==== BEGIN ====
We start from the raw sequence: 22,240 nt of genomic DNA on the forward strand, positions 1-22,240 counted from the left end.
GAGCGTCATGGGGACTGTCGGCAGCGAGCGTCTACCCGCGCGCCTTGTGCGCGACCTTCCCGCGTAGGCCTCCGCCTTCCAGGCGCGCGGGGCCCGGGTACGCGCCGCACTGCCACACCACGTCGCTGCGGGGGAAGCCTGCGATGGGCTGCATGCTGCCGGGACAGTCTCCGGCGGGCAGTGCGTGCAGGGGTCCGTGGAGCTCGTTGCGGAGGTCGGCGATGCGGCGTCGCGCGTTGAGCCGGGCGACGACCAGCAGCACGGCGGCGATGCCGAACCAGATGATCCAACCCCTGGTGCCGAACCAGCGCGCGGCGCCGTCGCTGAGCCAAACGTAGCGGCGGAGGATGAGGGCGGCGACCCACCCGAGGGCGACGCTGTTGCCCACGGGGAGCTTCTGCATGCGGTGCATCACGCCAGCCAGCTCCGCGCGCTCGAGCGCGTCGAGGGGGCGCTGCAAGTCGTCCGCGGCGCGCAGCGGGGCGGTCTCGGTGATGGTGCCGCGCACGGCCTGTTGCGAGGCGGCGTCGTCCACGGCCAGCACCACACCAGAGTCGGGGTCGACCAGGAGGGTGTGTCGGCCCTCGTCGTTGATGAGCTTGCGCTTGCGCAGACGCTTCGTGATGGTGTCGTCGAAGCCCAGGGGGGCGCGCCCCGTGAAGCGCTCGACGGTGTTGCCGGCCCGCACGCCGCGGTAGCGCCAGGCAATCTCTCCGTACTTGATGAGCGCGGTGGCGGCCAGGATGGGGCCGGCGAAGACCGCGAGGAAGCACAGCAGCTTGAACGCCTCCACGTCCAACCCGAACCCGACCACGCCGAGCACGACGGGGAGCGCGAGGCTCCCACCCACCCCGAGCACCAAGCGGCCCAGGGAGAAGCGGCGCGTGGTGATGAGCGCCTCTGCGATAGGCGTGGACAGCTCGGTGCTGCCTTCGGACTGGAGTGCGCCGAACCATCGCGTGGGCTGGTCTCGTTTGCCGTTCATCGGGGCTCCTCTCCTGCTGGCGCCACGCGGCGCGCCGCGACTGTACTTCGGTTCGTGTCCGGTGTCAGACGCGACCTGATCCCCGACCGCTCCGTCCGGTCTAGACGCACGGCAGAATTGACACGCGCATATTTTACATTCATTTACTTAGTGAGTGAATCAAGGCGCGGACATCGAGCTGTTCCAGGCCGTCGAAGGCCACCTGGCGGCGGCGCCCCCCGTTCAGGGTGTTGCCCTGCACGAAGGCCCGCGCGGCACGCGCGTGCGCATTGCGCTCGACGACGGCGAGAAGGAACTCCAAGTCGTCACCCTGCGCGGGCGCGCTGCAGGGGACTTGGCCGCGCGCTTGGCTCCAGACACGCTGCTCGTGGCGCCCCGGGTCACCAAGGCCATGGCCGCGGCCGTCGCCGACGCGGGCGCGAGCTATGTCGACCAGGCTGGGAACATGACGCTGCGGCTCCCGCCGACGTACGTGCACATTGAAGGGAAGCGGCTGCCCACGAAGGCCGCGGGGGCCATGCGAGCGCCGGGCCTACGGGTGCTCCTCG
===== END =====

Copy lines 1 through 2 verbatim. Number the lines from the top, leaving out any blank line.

We start from the raw sequence: 22,240 nt of genomic DNA on the forward strand, positions 1-22,240 counted from the left end.
GAGCGTCATGGGGACTGTCGGCAGCGAGCGTCTACCCGCGCGCCTTGTGCGCGACCTTCCCGCGTAGGCCTCCGCCTTCCAGGCGCGCGGGGCCCGGGTACGCGCCGCACTGCCACACCACGTCGCTGCGGGGGAAGCCTGCGATGGGCTGCATGCTGCCGGGACAGTCTCCGGCGGGCAGTGCGTGCAGGGGTCCGTGGAGCTCGTTGCGGAGGTCGGCGATGCGGCGTCGCGCGTTGAGCCGGGCGACGACCAGCAGCACGGCGGCGATGCCGAACCAGATGATCCAACCCCTGGTGCCGAACCAGCGCGCGGCGCCGTCGCTGAGCCAAACGTAGCGGCGGAGGATGAGGGCGGCGACCCACCCGAGGGCGACGCTGTTGCCCACGGGGAGCTTCTGCATGCGGTGCATCACGCCAGCCAGCTCCGCGCGCTCGAGCGCGTCGAGGGGGCGCTGCAAGTCGTCCGCGGCGCGCAGCGGGGCGGTCTCGGTGATGGTGCCGCGCACGGCCTGTTGCGAGGCGGCGTCGTCCACGGCCAGCACCACACCAGAGTCGGGGTCGACCAGGAGGGTGTGTCGGCCCTCGTCGTTGATGAGCTTGCGCTTGCGCAGACGCTTCGTGATGGTGTCGTCGAAGCCCAGGGGGGCGCGCCCCGTGAAGCGCTCGACGGTGTTGCCGGCCCGCACGCCGCGGTAGCGCCAGGCAATCTCTCCGTACTTGATGAGCGCGGTGGCGGCCAGGATGGGGCCGGCGAAGACCGCGAGGAAGCACAGCAGCTTGAACGCCTCCACGTCCAACCCGAACCCGACCACGCCGAGCACGACGGGGAGCGCGAGGCTCCCACCCACCCCGAGCACCAAGCGGCCCAGGGAGAAGCGGCGCGTGGTGATGAGCGCCTCTGCGATAGGCGTGGACAGCTCGGTGCTGCCTTCGGACTGGAGTGCGCCGAACCATCGCGTGGGCTGGTCTCGTTTGCCGTTCATCGGGGCTCCTCTCCTGCTGGCGCCACGCGGCGCGCCGCGACTGTACTTCGGTTCGTGTCCGGTGTCAGACGCGACCTGATCCCCGACCGCTCCGTCCGGTCTAGACGCACGGCAGAATTGACACGCGCATATTTTACATTCATTTACTTAGTGAGTGAATCAAGGCGCGGACATCGAGCTGTTCCAGGCCGTCGAAGGCCACCTGGCGGCGGCGCCCCCCGTTCAGGGTGTTGCCCTGCACGAAGGCCCGCGCGGCACGCGCGTGCGCATTGCGCTCGACGACGGCGAGAAGGAACTCCAAGTCGTCACCCTGCGCGGGCGCGCTGCAGGGGACTTGGCCGCGCGCTTGGCTCCAGACACGCTGCTCGTGGCGCCCCGGGTCACCAAGGCCATGGCCGCGGCCGTCGCCGACGCGGGCGCGAGCTATGTCGACCAGGCTGGGAACATGACGCTGCGGCTCCCGCCGACGTACGTGCACATTGAAGGGAAGCGGCTGCCCACGAAGGCCGCGGGGGCCATGCGAGCGCCGGGCCTACGGGTGCTCCTCG